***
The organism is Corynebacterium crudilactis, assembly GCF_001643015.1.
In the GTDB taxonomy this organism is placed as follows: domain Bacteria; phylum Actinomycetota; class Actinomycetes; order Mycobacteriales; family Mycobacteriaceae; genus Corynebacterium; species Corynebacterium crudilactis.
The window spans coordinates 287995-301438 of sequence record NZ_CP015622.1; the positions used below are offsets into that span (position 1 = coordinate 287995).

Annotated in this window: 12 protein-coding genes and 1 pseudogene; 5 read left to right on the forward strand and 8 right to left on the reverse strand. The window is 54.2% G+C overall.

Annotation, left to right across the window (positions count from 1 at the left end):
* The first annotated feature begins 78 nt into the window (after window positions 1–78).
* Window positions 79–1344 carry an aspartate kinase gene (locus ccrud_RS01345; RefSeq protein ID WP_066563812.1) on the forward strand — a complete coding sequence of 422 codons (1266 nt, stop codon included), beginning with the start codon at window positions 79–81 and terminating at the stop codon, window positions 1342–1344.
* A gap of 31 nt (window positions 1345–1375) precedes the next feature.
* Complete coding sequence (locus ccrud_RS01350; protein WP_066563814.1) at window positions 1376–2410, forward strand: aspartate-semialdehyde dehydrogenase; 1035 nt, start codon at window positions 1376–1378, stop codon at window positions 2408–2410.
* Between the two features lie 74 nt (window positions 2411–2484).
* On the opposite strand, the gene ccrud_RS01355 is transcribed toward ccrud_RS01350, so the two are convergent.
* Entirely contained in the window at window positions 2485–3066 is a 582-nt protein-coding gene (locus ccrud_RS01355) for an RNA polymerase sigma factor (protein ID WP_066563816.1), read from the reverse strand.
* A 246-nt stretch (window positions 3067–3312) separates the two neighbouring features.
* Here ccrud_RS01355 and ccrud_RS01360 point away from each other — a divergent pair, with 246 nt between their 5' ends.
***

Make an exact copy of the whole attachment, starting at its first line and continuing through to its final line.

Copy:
The organism is Corynebacterium crudilactis, assembly GCF_001643015.1.
In the GTDB taxonomy this organism is placed as follows: domain Bacteria; phylum Actinomycetota; class Actinomycetes; order Mycobacteriales; family Mycobacteriaceae; genus Corynebacterium; species Corynebacterium crudilactis.
The window spans coordinates 287995-301438 of sequence record NZ_CP015622.1; the positions used below are offsets into that span (position 1 = coordinate 287995).

Annotated in this window: 12 protein-coding genes and 1 pseudogene; 5 read left to right on the forward strand and 8 right to left on the reverse strand. The window is 54.2% G+C overall.

Annotation, left to right across the window (positions count from 1 at the left end):
* The first annotated feature begins 78 nt into the window (after window positions 1–78).
* Window positions 79–1344 carry an aspartate kinase gene (locus ccrud_RS01345; RefSeq protein ID WP_066563812.1) on the forward strand — a complete coding sequence of 422 codons (1266 nt, stop codon included), beginning with the start codon at window positions 79–81 and terminating at the stop codon, window positions 1342–1344.
* A gap of 31 nt (window positions 1345–1375) precedes the next feature.
* Complete coding sequence (locus ccrud_RS01350; protein WP_066563814.1) at window positions 1376–2410, forward strand: aspartate-semialdehyde dehydrogenase; 1035 nt, start codon at window positions 1376–1378, stop codon at window positions 2408–2410.
* Between the two features lie 74 nt (window positions 2411–2484).
* On the opposite strand, the gene ccrud_RS01355 is transcribed toward ccrud_RS01350, so the two are convergent.
* Entirely contained in the window at window positions 2485–3066 is a 582-nt protein-coding gene (locus ccrud_RS01355) for an RNA polymerase sigma factor (protein ID WP_066563816.1), read from the reverse strand.
* A 246-nt stretch (window positions 3067–3312) separates the two neighbouring features.
* Here ccrud_RS01355 and ccrud_RS01360 point away from each other — a divergent pair, with 246 nt between their 5' ends.